Despite recent surges in Covid cases, India’s economy is resilient and well versed to handle a second wave. Backed by experience and vaccinations, the Finance Ministry has stated any further waves will result in fewer risks to the economy. From the health infrastructure to sufficient testing, to economic activity, this country is learning to adapt to the pandemic, rather than allow it to cause the state to come to a standstill.
As stated in the monthly economic review by the Department of Economic Affairs, this expectation is further backed by the speedy vaccination roll-out.
Home to an astonishing 1.3 billion people, it’s little wonder over 50% of the population in India is involved in the agricultural industry. Thankfully, this sector remains in the limelight. Between 2020 and 2021, food grain manufacture touched on 303.34 million tonnes for the fifth successive year in a row, topping that of past production levels.
One of the key reasons this industry is thriving throughout a global crisis is simply down to the fact everyone needs food – pandemic or no pandemic. It’s how this food is being distributed that has changed. The pandemic has pushed numerous agricultural sectors in India to invest in high-end technology to digitalise this area.
Numerous farmers are now using digital methods as opposed to conventional marketing channels to communicate with wholesalers and sell their products safely and efficiently.
Naturally, with the closure of physical schools, colleges and universities, the ed-tech industry is booming, not only in India but across the globe. Subsequent lockdowns have caused a sizeable increase in users, with ed-tech proving a saviour to students, parents and teachers. This has caused numerous platforms to create learning tools that are both interactive and innovative, comprising live classes, virtual practice papers, online exams and ultimately an enticing learning experience for students.
Due to the demand for knowledge and skill-based learning, online courses have also seen a surge in the professional market – whether individuals are looking to heighten skills they already have, wish to take their skill-sets online or desire to change career entirely.
This increase in demand, by businesses, professionals and students is having a huge effect on the growth of ed-tech, which is only set to get bigger going forward, as more people realise how much can be achieved online.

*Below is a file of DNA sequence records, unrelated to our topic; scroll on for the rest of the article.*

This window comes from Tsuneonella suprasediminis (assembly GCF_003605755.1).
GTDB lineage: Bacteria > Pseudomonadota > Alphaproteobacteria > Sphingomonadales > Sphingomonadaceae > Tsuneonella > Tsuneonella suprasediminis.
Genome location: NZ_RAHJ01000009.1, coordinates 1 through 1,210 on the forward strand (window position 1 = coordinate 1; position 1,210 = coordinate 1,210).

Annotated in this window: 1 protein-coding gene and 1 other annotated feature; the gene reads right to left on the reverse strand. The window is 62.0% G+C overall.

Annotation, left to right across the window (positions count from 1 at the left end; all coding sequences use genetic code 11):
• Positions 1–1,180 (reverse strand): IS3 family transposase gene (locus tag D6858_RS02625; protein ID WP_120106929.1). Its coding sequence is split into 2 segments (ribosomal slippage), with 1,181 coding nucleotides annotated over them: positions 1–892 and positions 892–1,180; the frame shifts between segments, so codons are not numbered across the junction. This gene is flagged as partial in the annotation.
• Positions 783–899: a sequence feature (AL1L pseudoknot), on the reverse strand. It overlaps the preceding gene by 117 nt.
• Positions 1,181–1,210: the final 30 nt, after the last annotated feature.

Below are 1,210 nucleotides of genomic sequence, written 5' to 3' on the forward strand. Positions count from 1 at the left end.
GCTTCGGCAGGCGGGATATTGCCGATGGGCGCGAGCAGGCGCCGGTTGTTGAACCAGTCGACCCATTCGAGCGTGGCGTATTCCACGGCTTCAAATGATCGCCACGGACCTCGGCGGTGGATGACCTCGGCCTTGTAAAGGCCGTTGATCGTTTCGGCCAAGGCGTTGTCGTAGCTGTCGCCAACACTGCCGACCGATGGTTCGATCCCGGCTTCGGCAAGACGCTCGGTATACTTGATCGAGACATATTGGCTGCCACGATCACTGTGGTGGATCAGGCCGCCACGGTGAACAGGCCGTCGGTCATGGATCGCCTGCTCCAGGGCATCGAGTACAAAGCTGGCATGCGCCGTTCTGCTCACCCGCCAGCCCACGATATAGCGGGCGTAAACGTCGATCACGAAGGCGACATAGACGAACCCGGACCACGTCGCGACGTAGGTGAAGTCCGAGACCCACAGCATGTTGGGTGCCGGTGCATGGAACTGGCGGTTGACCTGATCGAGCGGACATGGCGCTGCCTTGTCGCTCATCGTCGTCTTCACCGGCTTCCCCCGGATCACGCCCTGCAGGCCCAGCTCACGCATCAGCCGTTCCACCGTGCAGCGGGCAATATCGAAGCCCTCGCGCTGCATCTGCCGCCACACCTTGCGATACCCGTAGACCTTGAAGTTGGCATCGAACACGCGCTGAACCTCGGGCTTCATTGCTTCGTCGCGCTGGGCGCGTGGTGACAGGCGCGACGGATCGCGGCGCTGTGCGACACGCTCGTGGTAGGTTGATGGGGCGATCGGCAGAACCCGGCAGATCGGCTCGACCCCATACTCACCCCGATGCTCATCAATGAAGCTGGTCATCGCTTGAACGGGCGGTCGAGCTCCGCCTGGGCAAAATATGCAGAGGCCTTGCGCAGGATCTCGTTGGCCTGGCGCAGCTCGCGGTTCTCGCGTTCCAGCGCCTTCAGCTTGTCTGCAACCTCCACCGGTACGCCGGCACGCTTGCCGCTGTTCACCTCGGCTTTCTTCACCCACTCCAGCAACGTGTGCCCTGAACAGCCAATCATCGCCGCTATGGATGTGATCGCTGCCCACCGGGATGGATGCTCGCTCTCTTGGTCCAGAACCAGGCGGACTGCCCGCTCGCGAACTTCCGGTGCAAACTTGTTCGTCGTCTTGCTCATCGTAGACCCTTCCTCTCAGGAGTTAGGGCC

Online gaming and online casinos are another industry to have thrived throughout the pandemic. With many of the world being forced to stay at home, online gaming has proved a god-send to those looking to while away the hours, engage with like-minded people (at a safe distance) and keep themselves occupied.
Both video games and online casino games, such as top slots titles from software developers like NetEnt and Playtec, have come to the rescue. A great website to use to find these games is Gamble.xyz, that lists the best sites to play slots online at. There you can also find plenty of generous welcome offers for new players as well.
With countless options to select from, all available on PC, console and mobile devices, as well as various new trends embracing VR and AR tech, this is one industry that is showing no sign of slowing down.
Med-tech has cushioned the impact of huge demands on the healthcare industry. From lifesaving ventilators to infra-red thermometers, this technology has had a positive impact on the medical industry. Telemedicine on the other hand enables patients to consult with doctors virtually – a huge help to the vulnerable and those based in remote areas.
On top of ensuring those who require help are receiving it safely, an increase in cloud-based storage methods has been a godsend to researchers, doctors and healthcare institutes looking to tackle a mountain of documentation and paperwork – all a result of the pandemic.